Although much research is being done on Alzheimer’s disease, there still is no commercially available diagnostic method for early detection, nor is there anything to help halt or slow its progression. This, along with an aging baby boomer population, makes it more important for physicians to be hyper-vigilant of AD’s increasing prevalence, especially among postmenopausal women, and screen for signs of cognitive impairment during routine visits. By doing so, physicians can potentially improve their patients’ quality of life and relieve caregiver burden. Earlier detection can perhaps lead to better responses to drug therapies and allow patients and their families to take appropriate measures to prepare for the inevitable.
For my parents, early detection would have afforded more time to financially prepare for future medical or care-related costs. It would have provided my mother, a breast-cancer survivor, the opportunity to make decisions concerning the quality and duration of her own healthcare. And for me, it would have given me a chance to ask my mom about things which only moms can answer.
This is a winning essay for the 2015 Magnolia Tea Scholarship.
By Marcus Zaayman, M2
The yellow-orange tinge of the familiar sunrise seemed to creep peacefully across the sandy landscape, slowly reaching out to illuminate the smoldering towns below. The shade of this stretching grasp seemed to change fervently as it proceeded to flow and dance across the land, scorching the countryside in a fiery brightness. All seemed well as the cool morning breeze blew gently, breaking the silence of night. Faint, wispy clouds cast strange, daunting shadows that moved and danced aimlessly overhead, unburdened by the sun as it burned life into the plagued earth.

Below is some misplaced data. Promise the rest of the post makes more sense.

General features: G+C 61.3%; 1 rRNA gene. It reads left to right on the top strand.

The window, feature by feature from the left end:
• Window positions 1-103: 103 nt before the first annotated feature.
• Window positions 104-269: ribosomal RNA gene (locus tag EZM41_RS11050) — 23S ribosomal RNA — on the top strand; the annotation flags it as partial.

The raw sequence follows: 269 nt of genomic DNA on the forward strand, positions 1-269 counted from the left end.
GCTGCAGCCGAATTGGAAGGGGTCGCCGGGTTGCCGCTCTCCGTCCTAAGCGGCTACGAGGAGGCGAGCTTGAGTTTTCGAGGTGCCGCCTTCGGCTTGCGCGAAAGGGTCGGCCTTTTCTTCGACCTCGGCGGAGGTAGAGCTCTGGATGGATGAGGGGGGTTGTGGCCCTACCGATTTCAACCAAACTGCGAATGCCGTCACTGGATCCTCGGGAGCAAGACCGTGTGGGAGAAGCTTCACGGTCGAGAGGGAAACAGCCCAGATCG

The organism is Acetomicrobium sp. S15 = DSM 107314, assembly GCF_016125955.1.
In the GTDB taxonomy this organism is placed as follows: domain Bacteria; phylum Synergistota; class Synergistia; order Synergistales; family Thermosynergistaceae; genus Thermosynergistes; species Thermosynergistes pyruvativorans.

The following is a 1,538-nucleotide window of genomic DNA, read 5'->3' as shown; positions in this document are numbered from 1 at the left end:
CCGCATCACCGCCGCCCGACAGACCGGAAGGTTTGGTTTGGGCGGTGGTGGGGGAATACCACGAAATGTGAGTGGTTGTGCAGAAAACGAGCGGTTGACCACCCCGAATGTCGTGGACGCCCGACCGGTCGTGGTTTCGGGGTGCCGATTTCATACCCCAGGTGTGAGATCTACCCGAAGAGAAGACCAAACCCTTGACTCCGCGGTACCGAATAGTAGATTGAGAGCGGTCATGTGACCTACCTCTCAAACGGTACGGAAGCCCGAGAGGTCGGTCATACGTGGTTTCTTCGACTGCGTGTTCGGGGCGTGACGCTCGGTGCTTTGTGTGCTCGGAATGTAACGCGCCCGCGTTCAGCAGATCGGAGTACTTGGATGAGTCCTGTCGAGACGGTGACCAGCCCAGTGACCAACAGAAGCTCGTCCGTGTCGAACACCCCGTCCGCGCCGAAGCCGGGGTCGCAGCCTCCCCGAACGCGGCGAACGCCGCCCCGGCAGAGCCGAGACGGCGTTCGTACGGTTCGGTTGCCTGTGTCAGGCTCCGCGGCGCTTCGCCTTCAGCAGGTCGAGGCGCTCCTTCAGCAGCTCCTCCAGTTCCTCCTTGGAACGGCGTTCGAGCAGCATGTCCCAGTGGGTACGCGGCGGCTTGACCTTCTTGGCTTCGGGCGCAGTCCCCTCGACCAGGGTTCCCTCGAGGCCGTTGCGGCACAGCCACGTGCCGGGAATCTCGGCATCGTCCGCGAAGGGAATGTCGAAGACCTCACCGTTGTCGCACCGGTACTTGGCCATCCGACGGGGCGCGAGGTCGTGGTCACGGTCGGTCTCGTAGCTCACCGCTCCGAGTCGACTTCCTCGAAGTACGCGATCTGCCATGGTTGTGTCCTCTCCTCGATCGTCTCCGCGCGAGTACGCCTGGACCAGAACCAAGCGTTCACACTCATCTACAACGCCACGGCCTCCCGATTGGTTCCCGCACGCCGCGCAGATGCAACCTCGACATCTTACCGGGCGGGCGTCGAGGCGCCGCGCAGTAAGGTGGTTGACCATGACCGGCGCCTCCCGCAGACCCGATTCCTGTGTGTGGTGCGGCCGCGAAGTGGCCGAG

The light seemed to toil to penetrate the darkness of the murky smoke, swirling menacingly above a small town. Wraith-like, the smoke appeared to crouch ominously, straining to conceal the shadowy torment within. Faint rays siphoned through the darkness, sneaking their way through the murky depths to briefly dance on the scarred earth below. Thin lines of dancing light could be traced to the ground and seemed to emit a pacifying presence.
Suddenly the silence is broken and yells of pain and fear fill the streets, ringing out maliciously, time stands still. Gunfire erupts from everywhere--splintering, gashing, shredding. Dust and shrapnel casts everything in a haze. A hapless scene of destruction; people scramble, run and fall. Grenades, mines and bombs explode, leaving stone crippled and broken. Houses loom like haunted shadows, scarred, blackened, ghosts of what they once were. Like a living carpet, smoke and dust cover the scene, billowing, flowing, masquerading death’s heartbeat.
The hazy dust slowly settles, lifting the terrible mask to reveal one of the few horrible truths of life, death. Bodies lay strewn--mangled, bruised, torn, unrecognizable remnants of the departed. Stone, brick and metal twisted, crumbling to the cratered, ashen ground. Crimson stains glisten in the sunlight–a trail to the horror. Lifeless eyes gazed skyward, looks of fear and rage mingled with blood, sweat and ash. Chickens, goats, pigs, mixed among man, share their lifeless looks as they lie, pieces strewn. Men, women, children stripped of limbs lay praying for help as the crimson gleams expand.